Technicopedia Photo

Conchas said...


I also went to your Technicopedia site looking for the description of new parts in 1988, trying to see if talks about that small variation in these parts.
At the time didn't tried the high resolution photos, and found the small on the models page not conclusive.
But you are right.

Will also check on my sets once back at home.

Anonymous said...

Just to underline the things already said: The 8865 definitely had this part without the barrier in black.
Hope this helps

Conchas said...

Confirmed! I also find them in black at my 8865 (Test Car).

So in fact I had seen these parts before, as it came to my mind...
I had them in my hands long time ago when built my 8865... ;)

So it seems this variant as used at least in 1988 when the part was introduced and 1989 (sets 8855, 8865, 5256).

It should have been replaced later by the version with barriers.
My next model with "this" part is the 8880 Supercar, which already have the version with barriers.

It rests to know which version was used at the only set using these parts in between (6983 from 1993).

The models from 1994 using them, got a black version (8858) and Dark Gray (8880).

Enigma solved!
Will edit the main post.

Anonymous said...

My 8880 had the older black ones without barriers (and the 16t syncro gears were also black in mine) but my friend had the 8880 some years after me and it had the newer dk gray ones with barriers (and dk gray 16t syncro gears).

Conchas said...

In fact set 8880 got variations from several parts across time.

As it seems, appart from the Links 1x6 and Synchro Gears, it used also different versions of the steering arm:
>> White Technic, Steering Arm Large with Hub - Pin Connection
>> Light Gray Technic, Steering Arm Large with Hub - Pin Connection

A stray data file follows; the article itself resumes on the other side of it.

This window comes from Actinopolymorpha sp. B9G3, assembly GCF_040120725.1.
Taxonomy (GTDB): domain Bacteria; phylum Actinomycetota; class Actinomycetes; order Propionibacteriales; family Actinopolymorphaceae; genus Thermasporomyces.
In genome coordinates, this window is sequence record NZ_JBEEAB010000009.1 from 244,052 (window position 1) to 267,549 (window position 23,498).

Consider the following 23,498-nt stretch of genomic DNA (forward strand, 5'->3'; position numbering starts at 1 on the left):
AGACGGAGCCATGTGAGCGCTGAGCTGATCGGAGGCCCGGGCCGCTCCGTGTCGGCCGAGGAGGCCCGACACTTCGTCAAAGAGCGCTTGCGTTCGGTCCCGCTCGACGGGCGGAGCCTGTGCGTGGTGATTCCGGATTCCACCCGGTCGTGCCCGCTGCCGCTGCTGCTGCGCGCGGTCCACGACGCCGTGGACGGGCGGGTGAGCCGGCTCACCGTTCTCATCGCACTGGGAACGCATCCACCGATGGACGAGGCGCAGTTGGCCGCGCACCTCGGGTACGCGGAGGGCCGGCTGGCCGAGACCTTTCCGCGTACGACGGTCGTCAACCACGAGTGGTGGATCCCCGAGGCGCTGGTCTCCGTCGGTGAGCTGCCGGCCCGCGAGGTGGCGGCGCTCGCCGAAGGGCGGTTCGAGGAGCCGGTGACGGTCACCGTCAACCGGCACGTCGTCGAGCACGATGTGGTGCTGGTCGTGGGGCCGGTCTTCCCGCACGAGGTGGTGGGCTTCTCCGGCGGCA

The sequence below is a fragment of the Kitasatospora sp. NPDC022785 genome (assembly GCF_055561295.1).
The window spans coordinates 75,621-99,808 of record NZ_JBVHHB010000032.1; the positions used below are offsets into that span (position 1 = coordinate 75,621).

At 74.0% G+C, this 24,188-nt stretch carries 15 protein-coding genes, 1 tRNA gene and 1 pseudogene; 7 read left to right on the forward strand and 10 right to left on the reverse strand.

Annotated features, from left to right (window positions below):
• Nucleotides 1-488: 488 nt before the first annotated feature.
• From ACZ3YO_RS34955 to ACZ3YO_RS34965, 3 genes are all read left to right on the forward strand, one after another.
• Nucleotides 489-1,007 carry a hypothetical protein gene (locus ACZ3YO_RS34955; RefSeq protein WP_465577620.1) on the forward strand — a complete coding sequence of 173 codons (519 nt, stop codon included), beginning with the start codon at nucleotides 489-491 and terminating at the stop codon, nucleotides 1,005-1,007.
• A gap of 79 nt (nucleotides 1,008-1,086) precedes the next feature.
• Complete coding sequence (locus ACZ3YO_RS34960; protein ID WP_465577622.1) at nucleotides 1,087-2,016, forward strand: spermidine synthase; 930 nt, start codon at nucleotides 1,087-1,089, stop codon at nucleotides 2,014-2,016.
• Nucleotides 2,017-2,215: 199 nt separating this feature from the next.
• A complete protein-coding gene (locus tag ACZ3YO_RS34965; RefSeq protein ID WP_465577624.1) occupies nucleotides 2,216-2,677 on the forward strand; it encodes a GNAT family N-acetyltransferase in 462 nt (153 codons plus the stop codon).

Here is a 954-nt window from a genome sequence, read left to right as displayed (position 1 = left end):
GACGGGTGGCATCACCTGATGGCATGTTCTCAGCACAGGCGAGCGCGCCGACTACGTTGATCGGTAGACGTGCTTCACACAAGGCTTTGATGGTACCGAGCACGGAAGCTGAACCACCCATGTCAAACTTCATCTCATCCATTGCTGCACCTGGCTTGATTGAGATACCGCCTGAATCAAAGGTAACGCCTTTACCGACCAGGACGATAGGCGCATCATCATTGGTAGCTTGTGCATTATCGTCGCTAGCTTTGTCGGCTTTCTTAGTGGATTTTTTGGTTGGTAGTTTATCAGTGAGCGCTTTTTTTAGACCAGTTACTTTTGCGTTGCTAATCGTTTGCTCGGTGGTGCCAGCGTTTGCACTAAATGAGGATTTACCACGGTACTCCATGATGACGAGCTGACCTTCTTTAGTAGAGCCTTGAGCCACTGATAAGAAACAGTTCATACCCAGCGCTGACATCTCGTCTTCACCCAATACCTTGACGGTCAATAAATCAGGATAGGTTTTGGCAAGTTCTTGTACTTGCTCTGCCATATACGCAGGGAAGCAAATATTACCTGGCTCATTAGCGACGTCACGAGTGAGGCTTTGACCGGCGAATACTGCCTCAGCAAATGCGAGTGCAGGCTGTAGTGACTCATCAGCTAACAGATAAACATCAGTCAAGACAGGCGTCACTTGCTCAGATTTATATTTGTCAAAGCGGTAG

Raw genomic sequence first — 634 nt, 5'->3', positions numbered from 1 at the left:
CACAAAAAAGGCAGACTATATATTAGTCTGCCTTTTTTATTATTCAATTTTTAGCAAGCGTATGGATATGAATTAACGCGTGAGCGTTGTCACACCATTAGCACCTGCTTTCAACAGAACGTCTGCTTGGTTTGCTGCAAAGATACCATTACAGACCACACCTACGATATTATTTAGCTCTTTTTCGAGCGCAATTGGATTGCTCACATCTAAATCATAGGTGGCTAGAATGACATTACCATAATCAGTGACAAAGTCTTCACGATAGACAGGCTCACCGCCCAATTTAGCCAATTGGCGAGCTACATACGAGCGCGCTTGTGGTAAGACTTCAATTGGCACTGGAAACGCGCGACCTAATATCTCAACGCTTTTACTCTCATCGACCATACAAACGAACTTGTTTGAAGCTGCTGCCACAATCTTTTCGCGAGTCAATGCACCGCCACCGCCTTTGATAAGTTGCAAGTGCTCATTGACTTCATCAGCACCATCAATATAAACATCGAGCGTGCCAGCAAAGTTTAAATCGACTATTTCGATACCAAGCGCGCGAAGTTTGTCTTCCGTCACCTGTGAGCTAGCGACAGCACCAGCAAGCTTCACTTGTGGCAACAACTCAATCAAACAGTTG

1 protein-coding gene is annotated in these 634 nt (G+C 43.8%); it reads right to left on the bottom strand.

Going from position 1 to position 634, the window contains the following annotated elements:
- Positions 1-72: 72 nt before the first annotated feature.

>> Light Gray Technic, Steering Arm Large with Hub - Axle Connection

So regarding the steering arm, there were variations in color and form.
Each variant used the correspondent towball that fit the steering arms included. The towball with pin, or the towball with axle.

I have different copies of this set, with some of the mentioned variations, between them.

legoadam said...

Wow ! Thank you very much folks, I never checked my older sets. When the new bluish grays came all my gray sets retired. But I never thought I'd seen them before :) I'll send an email to the catalog admin now. Thank you!

BTW I tracked the seller who sold me this link and he said he bought them at a PAB in Legoland Windsor.

George said...

In 6983 the part has no barriers.

Anonymous said...

Well, I almost grew up with them...
8865 and 8855 were (almost) my only fun in my early teens ;-)

Off Topic:
im built in 1976 - how old are you?

Daniel from Germany

Conchas said...

I was released in September of 1968.

The month of the great TECHNIC sets, despite they were not released at that time. :D

Conchas said...

Today I got the definite and material evidence of a 'Dark Gray' non barrier version from this part.

It should have came from one of those initial exemplars of the 8880 Supercar, as discussed above.